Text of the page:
BIO 201 Fall 07 Lab 3 - A

BIO 201 Fall 07 Lab 3 - A - cells Epithelial Tissue •...

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Lab 3 - Histology
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Study of Tissues Four primary tissue classes Epithelial Connective Nervous Muscular Histology (microscopic anatomy) - study of  tissues and how they are arranged into  organs
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Epithelial Tissue Covers the external body surface, lines its  cavities and tubules, and generally marks off  “insides” from out outsides. Protection, absorption, filtration, excretion,  secretion , and sensory reception Consists of a flat sheet of closely adhering cells,  one or more cells thick, with the upper surface  usually exposed to the environment or to an  internal space in the body
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 Cellularity- closely packed cells   Specialized Contacts – fit closely together  Polarity – upper (apical) and lower (basal)  surfaces  Connective tissue support – rest upon CT  Avascular – lacking blood cells Regeneration – replacement of lost or damaged 
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Unformatted text preview: cells Epithelial Tissue • Distinguished from other tissues by: Structure of Epithelia • Lumen: empty cavity • Apical surface: faces away from basement membrane • Basal surface: faces the basement membrane • Basement membrane: between an epithelium and underlying connective tissue; serves to anchor an epithelium to the connective tissue below it Epithelial Tissue • Classified into two broad categories – Simple – Stratified • Four types in each category Simple Simple Stratified Stratified Simple Squamous Stratified Squamous Simple Cuboidal Stratified Cuboidal Simple Columnar *Stratified Columnar Psuedostratified Columnar Transitional Simple vs. Stratified • Simple – One layer of cells – Named for the shapes of their cells • Stratified – Ranges from 2-20 or more layers of cells – Named for the shapes of their surface cells...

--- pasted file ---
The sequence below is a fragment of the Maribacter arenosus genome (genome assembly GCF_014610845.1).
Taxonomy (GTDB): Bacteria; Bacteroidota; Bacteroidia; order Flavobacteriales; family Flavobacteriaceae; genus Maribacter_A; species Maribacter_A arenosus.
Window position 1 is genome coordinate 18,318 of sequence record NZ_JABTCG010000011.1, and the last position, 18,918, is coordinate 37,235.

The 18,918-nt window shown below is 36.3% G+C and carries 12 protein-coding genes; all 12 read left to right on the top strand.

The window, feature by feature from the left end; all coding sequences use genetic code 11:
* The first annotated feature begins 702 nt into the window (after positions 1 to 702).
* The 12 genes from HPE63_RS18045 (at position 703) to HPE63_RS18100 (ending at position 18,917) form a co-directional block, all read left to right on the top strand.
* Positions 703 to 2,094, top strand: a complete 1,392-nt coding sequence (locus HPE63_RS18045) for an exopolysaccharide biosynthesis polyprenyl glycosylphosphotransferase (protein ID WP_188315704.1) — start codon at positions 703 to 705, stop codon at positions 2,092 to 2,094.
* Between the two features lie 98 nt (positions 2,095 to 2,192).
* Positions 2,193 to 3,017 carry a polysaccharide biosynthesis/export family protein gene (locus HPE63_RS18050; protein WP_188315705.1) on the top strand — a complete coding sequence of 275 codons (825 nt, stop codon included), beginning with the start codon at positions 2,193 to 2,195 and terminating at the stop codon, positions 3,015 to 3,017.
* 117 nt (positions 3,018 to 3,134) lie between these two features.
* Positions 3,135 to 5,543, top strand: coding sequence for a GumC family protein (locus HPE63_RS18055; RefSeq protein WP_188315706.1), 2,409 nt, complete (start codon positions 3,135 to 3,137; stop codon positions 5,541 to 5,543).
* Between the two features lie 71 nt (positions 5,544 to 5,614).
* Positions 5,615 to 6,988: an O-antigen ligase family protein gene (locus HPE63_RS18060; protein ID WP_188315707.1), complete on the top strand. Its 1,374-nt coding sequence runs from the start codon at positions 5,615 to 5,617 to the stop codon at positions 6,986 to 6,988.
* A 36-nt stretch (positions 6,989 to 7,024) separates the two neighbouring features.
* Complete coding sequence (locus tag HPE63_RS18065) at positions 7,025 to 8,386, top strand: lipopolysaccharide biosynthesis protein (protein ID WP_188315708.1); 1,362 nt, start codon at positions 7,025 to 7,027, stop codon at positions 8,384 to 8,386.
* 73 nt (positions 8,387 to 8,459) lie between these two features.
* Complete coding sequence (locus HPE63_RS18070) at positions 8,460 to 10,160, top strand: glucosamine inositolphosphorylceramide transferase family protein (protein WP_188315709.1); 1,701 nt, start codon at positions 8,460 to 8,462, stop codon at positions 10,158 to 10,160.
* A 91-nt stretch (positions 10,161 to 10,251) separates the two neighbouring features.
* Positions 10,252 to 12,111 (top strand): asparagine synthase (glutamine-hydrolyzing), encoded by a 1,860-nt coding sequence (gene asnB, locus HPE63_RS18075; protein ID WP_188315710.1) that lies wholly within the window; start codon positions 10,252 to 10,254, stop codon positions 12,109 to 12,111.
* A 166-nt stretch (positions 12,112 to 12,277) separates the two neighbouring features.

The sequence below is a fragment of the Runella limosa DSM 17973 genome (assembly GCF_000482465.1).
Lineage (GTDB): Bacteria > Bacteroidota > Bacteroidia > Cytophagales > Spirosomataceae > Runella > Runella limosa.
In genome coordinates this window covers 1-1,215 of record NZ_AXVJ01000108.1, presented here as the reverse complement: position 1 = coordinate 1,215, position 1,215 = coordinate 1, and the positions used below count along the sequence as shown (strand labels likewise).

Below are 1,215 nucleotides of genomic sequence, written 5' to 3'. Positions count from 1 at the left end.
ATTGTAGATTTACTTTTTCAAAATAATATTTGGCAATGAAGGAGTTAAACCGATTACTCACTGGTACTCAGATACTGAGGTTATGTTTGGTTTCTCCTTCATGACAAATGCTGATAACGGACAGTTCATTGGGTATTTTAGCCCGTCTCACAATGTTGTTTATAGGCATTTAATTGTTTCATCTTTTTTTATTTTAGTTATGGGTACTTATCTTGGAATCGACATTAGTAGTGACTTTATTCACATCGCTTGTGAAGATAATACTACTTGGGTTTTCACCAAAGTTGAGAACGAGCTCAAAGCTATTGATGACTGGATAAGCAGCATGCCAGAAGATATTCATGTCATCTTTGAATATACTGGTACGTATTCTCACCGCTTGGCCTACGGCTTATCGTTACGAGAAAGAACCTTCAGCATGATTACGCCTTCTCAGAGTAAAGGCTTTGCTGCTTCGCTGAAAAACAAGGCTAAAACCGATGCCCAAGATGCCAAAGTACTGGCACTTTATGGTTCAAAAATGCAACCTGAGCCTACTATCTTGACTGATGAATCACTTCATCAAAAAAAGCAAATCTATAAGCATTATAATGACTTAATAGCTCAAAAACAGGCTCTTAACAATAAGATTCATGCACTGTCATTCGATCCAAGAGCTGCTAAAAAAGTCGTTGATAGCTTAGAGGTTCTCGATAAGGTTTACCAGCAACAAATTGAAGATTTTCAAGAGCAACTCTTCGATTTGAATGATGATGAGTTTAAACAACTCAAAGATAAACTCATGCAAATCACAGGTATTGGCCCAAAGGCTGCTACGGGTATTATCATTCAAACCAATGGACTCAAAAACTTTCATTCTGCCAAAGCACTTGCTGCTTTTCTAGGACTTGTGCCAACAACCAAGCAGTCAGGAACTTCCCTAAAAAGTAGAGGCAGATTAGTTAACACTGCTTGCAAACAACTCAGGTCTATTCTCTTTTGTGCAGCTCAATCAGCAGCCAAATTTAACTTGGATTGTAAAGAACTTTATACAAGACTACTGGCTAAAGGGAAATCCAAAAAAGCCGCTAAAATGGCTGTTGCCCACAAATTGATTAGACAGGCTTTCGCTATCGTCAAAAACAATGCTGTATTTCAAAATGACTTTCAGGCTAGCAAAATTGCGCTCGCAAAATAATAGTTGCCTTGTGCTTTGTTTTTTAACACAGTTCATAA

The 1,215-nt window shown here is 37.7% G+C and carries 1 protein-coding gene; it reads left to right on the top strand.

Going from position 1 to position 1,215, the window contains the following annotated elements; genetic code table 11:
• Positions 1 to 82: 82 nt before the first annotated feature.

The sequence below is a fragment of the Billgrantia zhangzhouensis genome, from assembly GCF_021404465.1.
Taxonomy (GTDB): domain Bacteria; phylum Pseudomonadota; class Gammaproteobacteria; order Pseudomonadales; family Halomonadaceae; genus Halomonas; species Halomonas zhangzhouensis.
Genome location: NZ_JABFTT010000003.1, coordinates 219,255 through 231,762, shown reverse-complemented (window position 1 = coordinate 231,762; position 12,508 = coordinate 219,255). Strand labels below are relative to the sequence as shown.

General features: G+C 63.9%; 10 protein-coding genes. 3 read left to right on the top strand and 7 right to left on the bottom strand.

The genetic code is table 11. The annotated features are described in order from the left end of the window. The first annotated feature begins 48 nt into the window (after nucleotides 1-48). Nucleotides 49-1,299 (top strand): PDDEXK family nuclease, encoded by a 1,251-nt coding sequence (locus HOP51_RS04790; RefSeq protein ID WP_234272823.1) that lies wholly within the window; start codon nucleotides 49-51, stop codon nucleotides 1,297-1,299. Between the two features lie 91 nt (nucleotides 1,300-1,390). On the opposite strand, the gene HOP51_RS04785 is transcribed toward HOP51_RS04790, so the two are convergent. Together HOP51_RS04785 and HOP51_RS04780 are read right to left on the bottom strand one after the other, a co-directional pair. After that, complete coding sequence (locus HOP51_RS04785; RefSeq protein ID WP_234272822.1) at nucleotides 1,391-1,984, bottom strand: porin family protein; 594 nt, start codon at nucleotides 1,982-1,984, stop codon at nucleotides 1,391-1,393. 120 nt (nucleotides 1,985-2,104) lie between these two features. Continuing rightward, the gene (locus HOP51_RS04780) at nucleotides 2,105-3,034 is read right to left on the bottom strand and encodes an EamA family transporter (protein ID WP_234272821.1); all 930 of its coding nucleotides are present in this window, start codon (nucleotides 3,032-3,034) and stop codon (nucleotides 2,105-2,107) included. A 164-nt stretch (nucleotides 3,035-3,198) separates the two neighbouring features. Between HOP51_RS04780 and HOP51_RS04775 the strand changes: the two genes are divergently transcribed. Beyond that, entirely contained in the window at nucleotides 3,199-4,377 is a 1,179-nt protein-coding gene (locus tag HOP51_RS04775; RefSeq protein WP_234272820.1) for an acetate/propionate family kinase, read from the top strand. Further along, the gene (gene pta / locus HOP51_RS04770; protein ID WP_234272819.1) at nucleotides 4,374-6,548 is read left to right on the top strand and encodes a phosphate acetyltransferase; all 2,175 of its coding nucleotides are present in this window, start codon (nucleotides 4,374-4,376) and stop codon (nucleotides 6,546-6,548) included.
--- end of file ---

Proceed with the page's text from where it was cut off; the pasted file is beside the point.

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This note was uploaded on 05/01/2008 for the course BIO 201 taught by Professor Oberstein during the Spring '08 term at ASU.

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BIO 201 Fall 07 Lab 3 - A - cells Epithelial Tissue •...

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